Apple forced to give Ireland $15 billion that it doesn't actually want

Ireland is now encouraging the European Commission to let it give back the billions of dollars

Andrew Griffin
Tuesday 05 December 2017 18:20
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Apple CEO Tim Cook waves as he arrives on stage to deliver his keynote address at the Worldwide Developers Conference in San Francisco, California, U.S. June 8, 2015
Apple CEO Tim Cook waves as he arrives on stage to deliver his keynote address at the Worldwide Developers Conference in San Francisco, California, U.S. June 8, 2015

Apple will give Ireland $15 billion – but it doesn't actually want it.

The country will hold the 13 billion euros in a special account and then hopefully return it, once the Court of Justice of the European Union says that it doesn't actually need to pay it.

The European Commission told Ireland that it needed to collect the money from Apple because of a tax ruling. But neither Apple or Ireland actually wants that payment to happen – Ireland because it thinks it has paid enough and wants to remain attractive to companies, and Apple because it thinks it has paid all it needs to.

The government said in a statement Monday that an agreement had been reached "in relation to the framework of the principles that will govern the escrow arrangements."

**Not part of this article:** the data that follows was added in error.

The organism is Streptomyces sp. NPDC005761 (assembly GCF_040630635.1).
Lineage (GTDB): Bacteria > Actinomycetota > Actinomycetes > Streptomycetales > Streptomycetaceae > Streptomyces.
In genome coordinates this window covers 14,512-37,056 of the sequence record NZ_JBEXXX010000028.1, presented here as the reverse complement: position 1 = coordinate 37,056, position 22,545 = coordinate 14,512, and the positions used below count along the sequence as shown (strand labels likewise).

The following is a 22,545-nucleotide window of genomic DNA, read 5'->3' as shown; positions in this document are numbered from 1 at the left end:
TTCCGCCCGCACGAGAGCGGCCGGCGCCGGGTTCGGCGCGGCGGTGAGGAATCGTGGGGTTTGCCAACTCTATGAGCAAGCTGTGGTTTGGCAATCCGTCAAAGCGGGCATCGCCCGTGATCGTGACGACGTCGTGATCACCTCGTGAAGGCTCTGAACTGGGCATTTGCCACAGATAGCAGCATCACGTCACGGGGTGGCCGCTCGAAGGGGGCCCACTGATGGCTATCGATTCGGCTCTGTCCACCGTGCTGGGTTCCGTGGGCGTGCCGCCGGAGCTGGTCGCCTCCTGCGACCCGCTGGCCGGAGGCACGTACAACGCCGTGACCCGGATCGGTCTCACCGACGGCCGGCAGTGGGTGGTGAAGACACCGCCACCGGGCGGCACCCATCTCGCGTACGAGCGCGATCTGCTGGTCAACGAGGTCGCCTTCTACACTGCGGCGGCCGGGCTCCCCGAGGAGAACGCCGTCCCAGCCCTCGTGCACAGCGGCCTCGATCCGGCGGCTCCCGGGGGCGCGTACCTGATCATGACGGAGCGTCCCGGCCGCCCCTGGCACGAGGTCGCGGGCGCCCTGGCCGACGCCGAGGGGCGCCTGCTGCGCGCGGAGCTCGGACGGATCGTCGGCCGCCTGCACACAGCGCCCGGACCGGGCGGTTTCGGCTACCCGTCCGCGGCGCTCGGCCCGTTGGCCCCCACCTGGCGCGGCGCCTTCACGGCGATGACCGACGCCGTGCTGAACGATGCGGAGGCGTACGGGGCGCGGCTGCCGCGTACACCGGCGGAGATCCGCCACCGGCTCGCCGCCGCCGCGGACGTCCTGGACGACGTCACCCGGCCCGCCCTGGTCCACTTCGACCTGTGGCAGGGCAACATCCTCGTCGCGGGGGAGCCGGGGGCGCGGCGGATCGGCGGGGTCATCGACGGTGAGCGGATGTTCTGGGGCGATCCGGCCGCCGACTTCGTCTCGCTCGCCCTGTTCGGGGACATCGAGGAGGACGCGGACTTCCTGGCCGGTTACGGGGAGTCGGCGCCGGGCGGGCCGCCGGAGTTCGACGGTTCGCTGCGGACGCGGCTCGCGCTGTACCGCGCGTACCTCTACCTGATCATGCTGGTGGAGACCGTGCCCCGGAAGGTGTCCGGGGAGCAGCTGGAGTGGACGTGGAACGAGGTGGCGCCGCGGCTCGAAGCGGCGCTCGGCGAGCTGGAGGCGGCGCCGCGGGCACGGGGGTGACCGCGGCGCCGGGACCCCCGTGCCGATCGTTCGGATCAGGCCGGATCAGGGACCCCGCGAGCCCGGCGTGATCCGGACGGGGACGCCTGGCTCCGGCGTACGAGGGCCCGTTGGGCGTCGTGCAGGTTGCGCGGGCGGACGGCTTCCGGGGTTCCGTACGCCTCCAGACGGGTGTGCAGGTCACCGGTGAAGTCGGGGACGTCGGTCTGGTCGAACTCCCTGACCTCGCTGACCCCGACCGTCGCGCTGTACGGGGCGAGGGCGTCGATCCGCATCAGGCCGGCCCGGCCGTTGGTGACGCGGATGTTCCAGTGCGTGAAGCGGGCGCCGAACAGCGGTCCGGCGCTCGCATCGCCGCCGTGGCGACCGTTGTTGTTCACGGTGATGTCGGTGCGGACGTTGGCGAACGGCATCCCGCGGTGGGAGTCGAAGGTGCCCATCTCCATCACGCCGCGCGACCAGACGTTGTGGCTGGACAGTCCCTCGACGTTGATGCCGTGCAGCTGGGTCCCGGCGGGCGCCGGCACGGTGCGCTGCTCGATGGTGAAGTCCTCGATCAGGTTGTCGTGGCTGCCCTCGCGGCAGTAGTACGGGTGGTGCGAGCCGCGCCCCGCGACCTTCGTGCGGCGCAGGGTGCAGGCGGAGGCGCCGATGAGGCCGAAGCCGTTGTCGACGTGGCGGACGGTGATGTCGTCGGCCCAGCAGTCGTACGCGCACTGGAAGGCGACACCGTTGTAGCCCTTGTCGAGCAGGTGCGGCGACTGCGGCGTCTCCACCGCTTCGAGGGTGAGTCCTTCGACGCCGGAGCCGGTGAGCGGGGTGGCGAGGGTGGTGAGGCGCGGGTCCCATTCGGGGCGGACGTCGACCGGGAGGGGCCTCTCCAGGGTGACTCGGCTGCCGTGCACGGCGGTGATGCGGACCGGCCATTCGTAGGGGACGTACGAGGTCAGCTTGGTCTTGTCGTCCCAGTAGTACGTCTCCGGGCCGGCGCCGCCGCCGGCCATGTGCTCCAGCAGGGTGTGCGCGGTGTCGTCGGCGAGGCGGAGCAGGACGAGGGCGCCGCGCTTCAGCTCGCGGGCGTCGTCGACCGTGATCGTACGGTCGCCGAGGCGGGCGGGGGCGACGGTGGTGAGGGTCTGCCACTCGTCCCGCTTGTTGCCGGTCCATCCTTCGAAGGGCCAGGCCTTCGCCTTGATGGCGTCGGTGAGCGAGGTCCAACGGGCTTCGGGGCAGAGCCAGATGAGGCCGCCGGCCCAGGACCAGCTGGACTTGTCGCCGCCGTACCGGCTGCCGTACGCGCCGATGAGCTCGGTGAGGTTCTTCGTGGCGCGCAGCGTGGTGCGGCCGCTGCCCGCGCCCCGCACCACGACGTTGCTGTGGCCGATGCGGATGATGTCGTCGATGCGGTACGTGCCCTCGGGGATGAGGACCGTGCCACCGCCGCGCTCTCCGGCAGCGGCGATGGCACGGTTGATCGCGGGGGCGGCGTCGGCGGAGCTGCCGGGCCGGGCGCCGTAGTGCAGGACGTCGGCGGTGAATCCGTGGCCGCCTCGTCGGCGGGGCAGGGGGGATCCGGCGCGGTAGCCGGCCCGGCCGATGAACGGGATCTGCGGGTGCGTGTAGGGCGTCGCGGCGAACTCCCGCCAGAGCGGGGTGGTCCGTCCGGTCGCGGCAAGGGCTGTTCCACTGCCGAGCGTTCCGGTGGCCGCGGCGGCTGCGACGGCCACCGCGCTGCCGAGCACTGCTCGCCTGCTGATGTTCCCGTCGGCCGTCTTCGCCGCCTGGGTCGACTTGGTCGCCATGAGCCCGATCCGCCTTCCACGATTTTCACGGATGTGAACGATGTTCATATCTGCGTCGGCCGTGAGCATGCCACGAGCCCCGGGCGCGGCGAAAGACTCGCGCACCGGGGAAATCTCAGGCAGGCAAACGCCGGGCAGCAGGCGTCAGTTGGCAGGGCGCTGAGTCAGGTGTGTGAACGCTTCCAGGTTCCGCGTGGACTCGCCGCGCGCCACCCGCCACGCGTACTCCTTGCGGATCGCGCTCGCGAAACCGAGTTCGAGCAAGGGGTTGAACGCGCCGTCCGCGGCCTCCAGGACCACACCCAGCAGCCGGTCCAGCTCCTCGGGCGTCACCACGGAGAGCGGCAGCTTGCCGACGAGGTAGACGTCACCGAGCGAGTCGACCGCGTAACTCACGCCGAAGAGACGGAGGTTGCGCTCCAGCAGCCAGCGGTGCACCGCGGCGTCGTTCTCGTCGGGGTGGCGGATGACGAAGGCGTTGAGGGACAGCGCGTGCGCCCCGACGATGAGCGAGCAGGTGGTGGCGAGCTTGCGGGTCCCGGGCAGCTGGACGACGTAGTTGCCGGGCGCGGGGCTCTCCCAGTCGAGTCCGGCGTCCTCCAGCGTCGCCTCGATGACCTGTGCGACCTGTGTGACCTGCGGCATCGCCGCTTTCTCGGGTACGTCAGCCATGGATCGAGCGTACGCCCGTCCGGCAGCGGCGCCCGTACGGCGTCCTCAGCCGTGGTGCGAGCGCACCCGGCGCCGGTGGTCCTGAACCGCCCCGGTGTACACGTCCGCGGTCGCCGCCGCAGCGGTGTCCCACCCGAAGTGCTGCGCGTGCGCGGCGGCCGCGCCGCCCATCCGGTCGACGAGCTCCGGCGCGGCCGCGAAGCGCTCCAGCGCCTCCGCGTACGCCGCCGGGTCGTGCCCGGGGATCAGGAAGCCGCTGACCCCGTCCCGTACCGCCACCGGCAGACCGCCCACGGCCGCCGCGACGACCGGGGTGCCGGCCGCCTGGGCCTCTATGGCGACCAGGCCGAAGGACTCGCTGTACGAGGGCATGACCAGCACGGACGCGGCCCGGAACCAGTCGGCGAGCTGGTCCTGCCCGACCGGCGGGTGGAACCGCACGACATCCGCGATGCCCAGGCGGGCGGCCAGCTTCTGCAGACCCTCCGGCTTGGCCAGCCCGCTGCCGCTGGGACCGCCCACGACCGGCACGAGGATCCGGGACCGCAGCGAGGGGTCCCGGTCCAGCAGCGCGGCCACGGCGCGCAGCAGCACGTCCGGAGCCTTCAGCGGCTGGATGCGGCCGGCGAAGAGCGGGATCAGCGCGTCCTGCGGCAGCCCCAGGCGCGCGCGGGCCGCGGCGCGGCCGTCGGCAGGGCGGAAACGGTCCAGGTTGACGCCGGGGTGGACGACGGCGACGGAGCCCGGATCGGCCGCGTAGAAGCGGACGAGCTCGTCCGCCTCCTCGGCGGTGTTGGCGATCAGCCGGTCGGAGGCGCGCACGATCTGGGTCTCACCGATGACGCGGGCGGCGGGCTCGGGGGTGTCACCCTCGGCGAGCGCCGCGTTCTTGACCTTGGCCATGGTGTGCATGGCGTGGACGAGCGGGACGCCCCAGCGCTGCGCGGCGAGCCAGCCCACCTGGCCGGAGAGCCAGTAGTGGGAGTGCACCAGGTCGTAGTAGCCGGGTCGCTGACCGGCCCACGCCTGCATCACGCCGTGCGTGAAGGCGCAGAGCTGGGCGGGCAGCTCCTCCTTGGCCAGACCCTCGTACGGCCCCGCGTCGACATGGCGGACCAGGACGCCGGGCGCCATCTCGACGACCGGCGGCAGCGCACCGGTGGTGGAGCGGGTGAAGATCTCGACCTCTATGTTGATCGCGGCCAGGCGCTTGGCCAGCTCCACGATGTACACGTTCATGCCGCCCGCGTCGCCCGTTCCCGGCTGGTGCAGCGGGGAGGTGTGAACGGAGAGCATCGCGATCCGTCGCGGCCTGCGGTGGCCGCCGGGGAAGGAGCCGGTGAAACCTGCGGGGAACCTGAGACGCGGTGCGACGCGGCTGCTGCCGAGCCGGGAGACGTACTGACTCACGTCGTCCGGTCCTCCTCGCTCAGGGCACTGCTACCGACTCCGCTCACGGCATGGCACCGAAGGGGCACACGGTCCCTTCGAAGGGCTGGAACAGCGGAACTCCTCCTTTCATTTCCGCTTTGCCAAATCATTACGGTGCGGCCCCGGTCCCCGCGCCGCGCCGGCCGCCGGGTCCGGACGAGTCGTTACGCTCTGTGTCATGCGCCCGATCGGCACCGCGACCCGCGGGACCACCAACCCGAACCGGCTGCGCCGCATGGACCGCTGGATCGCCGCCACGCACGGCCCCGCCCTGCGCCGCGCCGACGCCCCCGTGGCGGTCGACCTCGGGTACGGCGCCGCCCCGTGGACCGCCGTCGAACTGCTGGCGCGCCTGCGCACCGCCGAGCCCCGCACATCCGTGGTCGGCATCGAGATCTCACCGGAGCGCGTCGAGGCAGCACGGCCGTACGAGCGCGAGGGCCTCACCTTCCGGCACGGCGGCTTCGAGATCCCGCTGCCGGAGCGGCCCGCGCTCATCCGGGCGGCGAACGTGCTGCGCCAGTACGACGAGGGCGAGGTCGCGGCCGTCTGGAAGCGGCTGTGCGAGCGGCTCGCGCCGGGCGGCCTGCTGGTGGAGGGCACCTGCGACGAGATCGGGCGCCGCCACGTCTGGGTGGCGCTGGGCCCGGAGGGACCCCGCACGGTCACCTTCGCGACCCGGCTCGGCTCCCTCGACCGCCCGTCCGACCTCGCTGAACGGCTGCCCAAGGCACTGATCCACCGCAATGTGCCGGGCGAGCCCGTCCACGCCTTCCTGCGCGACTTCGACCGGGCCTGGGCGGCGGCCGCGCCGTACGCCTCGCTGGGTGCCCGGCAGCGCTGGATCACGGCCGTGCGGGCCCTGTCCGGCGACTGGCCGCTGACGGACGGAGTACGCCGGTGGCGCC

The European Commission had ordered Ireland to collect the money after concluding that two Irish tax rulings allowed Apple to pay less tax than other businesses — thus giving them an unfair advantage. The Commission ordered Ireland to collect back taxes for the years 2003-2014, which it estimated to be as much 13 billion euros plus interest.

Ireland disagreed with the Commission's analysis and appealed the decision.

Apple said in a statement that it remains confident the court will overturn the commission's decision once it has reviewed the evidence.

"The Commission's case against Ireland has never been about how much Apple pays in taxes, it's about which government gets the money," Apple said in a statement. "The United States government and the Irish government both agree we've paid our taxes according to the law."

Additional reporting by Associated Press

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